Tim Basham on what was good/ what wasn’t
With Tim Basham
For the nine thousand or so people who call Park City their home, Sundance can be everything from a cash cow to a bull in a china shop as the town’s population easily exceeds 50,000 during the eleven-day event. Although the entire town is seemingly one big ski resort, ironically, it’s the best time to ski because everyone else is film festing. And though I had heard some nasty stories about townspeople attacking festival goers, verbally and literally, I have nothing but praise for the people I met. (Well, there was that one grocery clerk who tried her best to cheat me out of an additional 87 cents for a bottle of water.)
Here are some of my other Sundance highlights…
My Park City housemates were indieWIRE founders Brian Clark and J.D. Ashcroft and Paste Magazine Senior Editor Tim Porter. I hit a lot of industry parties throughout the week, but none was better than the one we threw at our own house. It didn’t start until a few phone calls were made around midnight but after a couple of indieWIRE interns were sent on a beer gathering mission (thank you, Red Stripe) the house was soon filled with a slew of directors, writers, actors, crew members and other industry folk, plus a few bleary eyed souls who thought they were there to make videos with Paris Hilton. (Paris did not show, however.) Sundance may be full of empty promises and overblown pitches but this party rocked while a steady stream of “real” movie people passed through. Susan Buice and Erin Crumley, whose film Four Eyed Monsters was a big hit at last year’s Slamdance Festival (a kind of “step sister” to Sundance) were in the kitchen talking about the future of the internet and film with Gen Art’s Jeff Abramson. Monsters has led to a video podcast phenomenon with Buice and Crumley producing short sequels for downloading, First-time writer/director Erica Dunton was there talking about this year’s Slamdance success story, her romantic comedy Find Love starring Alexie Gilmore and Christian Camargo. The film would have a distribution deal with Canada’s Maple Pictures by the end of the week. Alexie can also be seen in Meryl Streep’s upcoming The Devil Wears Prada. The guys from Withoutabox.com were there chatting up their unique online distribution service of which Four Eyed Monsters would be a part of in a matter of days. As the party rolled on I realized the house was full of young talented creatives, perhaps even tomorrow’s stars. Talent who, like the composer I met who did short film and television commercial scores, were on brink of something bigger. Or maybe it was the Red Stripe talking.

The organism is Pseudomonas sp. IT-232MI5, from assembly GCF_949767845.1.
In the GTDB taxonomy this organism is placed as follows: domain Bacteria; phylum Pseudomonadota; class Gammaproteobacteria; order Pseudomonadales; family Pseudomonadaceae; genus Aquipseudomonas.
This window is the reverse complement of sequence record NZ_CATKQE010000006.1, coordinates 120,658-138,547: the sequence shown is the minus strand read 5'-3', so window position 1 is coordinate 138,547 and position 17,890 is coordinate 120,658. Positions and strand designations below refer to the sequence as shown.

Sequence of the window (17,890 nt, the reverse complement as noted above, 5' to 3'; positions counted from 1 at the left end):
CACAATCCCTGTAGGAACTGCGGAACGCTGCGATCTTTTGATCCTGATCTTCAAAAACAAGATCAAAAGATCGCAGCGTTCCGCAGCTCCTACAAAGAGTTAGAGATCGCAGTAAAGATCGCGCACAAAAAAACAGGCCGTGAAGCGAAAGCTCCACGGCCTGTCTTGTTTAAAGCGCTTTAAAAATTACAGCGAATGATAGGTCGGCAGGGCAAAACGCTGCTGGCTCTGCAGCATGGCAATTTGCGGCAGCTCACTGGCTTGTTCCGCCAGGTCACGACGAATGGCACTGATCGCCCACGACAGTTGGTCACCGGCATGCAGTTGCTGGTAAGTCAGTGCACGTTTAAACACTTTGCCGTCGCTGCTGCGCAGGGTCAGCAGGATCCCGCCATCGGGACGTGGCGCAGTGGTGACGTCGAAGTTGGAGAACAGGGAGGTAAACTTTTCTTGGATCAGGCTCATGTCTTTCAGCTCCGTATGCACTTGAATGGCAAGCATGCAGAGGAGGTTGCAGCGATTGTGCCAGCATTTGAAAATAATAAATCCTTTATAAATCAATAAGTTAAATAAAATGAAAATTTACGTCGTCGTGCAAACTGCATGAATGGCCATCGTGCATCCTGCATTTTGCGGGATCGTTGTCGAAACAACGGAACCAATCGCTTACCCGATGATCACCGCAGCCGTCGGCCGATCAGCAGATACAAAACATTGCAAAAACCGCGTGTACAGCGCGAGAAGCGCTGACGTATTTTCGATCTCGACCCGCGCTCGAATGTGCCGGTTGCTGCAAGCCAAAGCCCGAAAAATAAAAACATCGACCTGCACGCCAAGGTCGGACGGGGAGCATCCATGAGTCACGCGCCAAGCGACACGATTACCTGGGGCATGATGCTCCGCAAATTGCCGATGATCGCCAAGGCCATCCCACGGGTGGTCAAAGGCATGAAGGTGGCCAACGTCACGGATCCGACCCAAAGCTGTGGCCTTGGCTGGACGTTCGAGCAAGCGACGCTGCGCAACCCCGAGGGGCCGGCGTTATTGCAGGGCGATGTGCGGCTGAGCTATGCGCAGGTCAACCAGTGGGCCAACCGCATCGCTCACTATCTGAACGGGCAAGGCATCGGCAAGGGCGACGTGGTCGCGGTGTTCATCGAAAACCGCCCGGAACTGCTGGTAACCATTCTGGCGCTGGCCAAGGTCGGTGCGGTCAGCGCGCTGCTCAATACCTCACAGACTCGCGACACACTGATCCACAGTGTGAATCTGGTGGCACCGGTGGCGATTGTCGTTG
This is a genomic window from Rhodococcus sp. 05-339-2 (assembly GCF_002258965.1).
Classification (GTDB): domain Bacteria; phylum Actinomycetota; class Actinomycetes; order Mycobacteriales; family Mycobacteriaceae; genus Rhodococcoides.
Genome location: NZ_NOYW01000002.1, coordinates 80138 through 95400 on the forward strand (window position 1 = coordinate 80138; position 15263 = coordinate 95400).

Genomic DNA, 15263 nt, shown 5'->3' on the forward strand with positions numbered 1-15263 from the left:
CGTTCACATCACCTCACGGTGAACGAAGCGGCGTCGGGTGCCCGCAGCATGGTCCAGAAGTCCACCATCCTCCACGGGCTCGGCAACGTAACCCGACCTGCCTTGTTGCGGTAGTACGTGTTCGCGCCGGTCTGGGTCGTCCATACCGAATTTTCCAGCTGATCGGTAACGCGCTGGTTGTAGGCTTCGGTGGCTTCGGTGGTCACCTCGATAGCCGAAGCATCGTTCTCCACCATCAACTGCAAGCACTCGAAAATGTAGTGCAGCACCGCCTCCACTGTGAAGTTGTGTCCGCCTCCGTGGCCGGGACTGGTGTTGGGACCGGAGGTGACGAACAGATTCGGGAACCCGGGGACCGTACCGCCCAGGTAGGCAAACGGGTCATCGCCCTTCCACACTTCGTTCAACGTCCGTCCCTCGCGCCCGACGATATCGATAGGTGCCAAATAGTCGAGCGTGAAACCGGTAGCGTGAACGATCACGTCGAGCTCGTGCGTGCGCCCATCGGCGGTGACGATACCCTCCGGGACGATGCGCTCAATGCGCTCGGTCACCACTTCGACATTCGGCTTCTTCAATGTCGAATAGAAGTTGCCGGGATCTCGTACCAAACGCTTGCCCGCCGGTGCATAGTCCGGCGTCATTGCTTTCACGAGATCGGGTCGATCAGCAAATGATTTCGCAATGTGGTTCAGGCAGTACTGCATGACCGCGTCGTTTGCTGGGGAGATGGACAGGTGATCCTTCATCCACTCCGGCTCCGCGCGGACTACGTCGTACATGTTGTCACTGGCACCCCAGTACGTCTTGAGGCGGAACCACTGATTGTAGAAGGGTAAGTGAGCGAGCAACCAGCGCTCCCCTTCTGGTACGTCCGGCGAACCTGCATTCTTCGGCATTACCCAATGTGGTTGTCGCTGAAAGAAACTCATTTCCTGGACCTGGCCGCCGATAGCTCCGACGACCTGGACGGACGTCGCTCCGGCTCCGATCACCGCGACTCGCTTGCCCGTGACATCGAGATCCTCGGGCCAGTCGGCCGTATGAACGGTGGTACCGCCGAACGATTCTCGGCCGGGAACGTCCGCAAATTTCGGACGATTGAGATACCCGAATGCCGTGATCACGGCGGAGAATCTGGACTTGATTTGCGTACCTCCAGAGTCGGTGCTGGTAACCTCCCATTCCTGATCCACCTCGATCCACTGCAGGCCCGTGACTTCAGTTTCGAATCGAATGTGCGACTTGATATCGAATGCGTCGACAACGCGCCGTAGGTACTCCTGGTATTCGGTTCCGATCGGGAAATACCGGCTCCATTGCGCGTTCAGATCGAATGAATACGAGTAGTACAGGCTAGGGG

My last full day at Sundance ended with the biggest party (aside from ours) of the entire festival. Gen Art and My Space sponsored the event at the Park City Mountain Lodge where a couple thousand guests enjoyed a high-energy, live performance from The Beastie Boys. You can imagine the logistical nightmare of just separating the invited guests from the party crashers. (Not that I blame them for trying.) But organizers did an incredible job with help from dozens of people outside in the cold with temperatures approaching zero—including Alex Klenert, VP of publicity for Think Film who spent the night checking badges of attendees. These are the unnamed heroes of Sundance who never get the attention but spend hundreds of sleepless, thankless hours on keeping this “zoo” together.
It may not sound like it, but I actually saw a few more films while I was there…
Lucky Number Slevin
A mafia murder mystery in the vein of “Pulp Fiction” and “Layer Cake”, “Lucky Number Slevin” comes up a winner. In one of his strongest performances to date, Josh Hartnett plays the victim of mistaken identity resulting in his life being threatened by two warring crime lords played by Morgan Freeman and Ben Kingsley. With frequent twists and clever turns, the film never lets up but eventually comes to a satisfying conclusion. Although Bruce Willis gives his usually acerbic, tough guy performance, Lucy Liu is refreshingly charming as a playful coroner and Hartnett’s romantic interest.